Mr. Muybridge, once in the studio of Mr. Perry, watched with interest the artist endeavoring to outline the picture of a California coach and four. He had Mr Muybridge's pictures as a guide. But these were broadside views, and he wanted a quartering view. Mr Muybridge hastened back to Palo Alto, arranged five cameras in a semicircle and concentrating upon one point, galloped a horse over the point where the electric current was completed, and produced a perfect picture of a horse at fullest speed, as seen from five different points of view, all at the same instant of time and while, of course, the horse was in one and the same position. Now, an artist with these pictures as guiides can draw a horse in any position desired.

It must be admitted, however, that neither of these sessions - not the galloping horse nor the spanking woman - were quite bullet-time. For one thing, Muybridge never animated the result - so they were only ever seen as strips of printed photographs - and even when animated the spanking scene is less visually dramatic than the Hollywood examples, partly because of the almost plain background, which reduces the effect of a 'sweeping eye'; the subject could almost be on a turntable. For another thing, in the movie sequences known as bullet-time the action actually progresses in ultra slow-motion, whereas in Muybridge's sequence shown here the action is frozen - the woman doesn't, you will be pleased to learn, actually spank the child - her arm doesn't move. Nevertheless, it is an interesting precursor of a technique that entranced cinema audiences when The Matrix was first seen.

In fact, the totally frozen moment - with the multi-camera view tracking around the subject - was developed during the 1980s, and was originally known as "time-slice". There's a good account of the history of the technique in The Guardian, which includes mention of time-slice inventor Tim MacMillan:

But, since motion pictures began in the Victorian era, with Edward Muybridge's pictures from sequential still cameras of running men and galloping horses, Tim concedes even he may not have been the first. "You think, maybe there was a mistake one day, and all Muybridge's cameras went off together, and maybe on some shelf there are these glass plates of this horse, time-sliced, by Muybridge".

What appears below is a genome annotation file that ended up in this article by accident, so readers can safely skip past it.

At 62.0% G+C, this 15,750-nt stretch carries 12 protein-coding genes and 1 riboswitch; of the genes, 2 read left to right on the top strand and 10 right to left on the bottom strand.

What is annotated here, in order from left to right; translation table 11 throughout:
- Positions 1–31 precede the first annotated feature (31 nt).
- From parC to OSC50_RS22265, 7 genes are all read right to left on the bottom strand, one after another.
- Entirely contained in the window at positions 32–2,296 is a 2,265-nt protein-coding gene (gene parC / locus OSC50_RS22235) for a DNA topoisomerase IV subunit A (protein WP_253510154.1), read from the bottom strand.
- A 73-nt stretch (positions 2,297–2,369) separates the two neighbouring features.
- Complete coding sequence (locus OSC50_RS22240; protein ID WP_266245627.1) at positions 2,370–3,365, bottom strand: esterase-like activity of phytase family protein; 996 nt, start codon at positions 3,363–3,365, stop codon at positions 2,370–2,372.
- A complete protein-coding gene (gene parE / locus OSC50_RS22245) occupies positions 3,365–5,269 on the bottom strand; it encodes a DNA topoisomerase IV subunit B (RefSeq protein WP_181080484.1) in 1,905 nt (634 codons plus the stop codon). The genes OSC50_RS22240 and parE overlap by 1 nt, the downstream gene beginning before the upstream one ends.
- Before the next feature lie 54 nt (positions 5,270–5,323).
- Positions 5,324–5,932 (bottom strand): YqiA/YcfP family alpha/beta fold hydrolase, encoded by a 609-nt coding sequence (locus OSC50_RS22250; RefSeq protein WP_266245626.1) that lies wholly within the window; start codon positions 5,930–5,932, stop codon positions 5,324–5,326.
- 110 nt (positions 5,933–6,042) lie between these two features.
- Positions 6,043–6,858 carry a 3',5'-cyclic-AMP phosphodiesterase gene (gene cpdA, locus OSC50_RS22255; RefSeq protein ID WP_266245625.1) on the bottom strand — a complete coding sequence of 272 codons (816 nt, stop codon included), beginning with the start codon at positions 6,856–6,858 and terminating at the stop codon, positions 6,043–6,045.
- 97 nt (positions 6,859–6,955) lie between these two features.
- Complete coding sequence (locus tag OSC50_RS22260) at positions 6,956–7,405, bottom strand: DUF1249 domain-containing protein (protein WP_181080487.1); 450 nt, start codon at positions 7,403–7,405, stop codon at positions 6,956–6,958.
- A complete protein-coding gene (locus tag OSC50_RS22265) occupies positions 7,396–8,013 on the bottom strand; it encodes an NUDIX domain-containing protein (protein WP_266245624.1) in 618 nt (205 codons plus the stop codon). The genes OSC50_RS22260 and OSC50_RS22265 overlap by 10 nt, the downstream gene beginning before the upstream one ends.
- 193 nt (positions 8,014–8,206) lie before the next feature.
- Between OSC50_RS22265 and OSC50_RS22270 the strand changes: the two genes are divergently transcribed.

A mistake? No, no.......

Spanking, as a subject for motion photography, would be taken up by the Lumières, or rather their gardener, who delivers the same punishment on the famous hosepipe-prankster boy, in an equally unconvincing enactment - but it hasn't been a major theme of subsequent movies. (No, please don't tell me I'm wrong.....)


03 March 2009

Sallie Gardner: The Horse Behind the Photograph

The website FoolishPleasure: Thoroughbred Horse Racing News, Notes and Opinions, has a blog entry by 'Valerie', detailing a biography of Stanford's horse Sallie Gardner, subject of many of Muybridge's photographs.

' just four days, Sallie Gardner ran - and won - six races totally 52 furlongs, or 6-1/2 miles!

While by no means a complete list, the harness racing descendents of Sallie Gardner through her daughter Eleanor include 1950s pacer Meadow Ace (by Adios), late 1970s-early 1980s California-bred pacer - and winner of over $770k - Courageous Red (by Peter Lobell) and 2000s champion filly pacer Midnight Jewel (by Keystone Raider).

Thus, when she died on May 6, 1888, Sallie Gardner was much more than a horse made immortal by photographer Eadweard Muybridge - she was a talented race mare who produced both winning standardbreds and thoroughbreds.'

Lots more about Sallie Gardner here.


01 March 2009

A Popular Inspiration

The Animal Locomotion plate 465, Child bringing a bouquet to a woman, continues to be a popuar source of inspiration for artists. The latest two examles on YouTube are the work of 68-year-old Jack Otis of Austin, West Texas:

I am an artist who chose animation as his medium. Commercially, I am retired, but I still do my own work. OPUS OCHO (1982) - So-named because it was my 8th personal film, was done with a grant from the Southwest Alternate Media Project (SWAMP). WOMAN AND CHILD Based on a photographic sequence from the work of Eadweard Muybridge, this animation was originally done for Opus Ocho as line work. This is a silent colored pencil version.

Opus Ocho

Woman and Child


Muy blog email: Stephen Herbert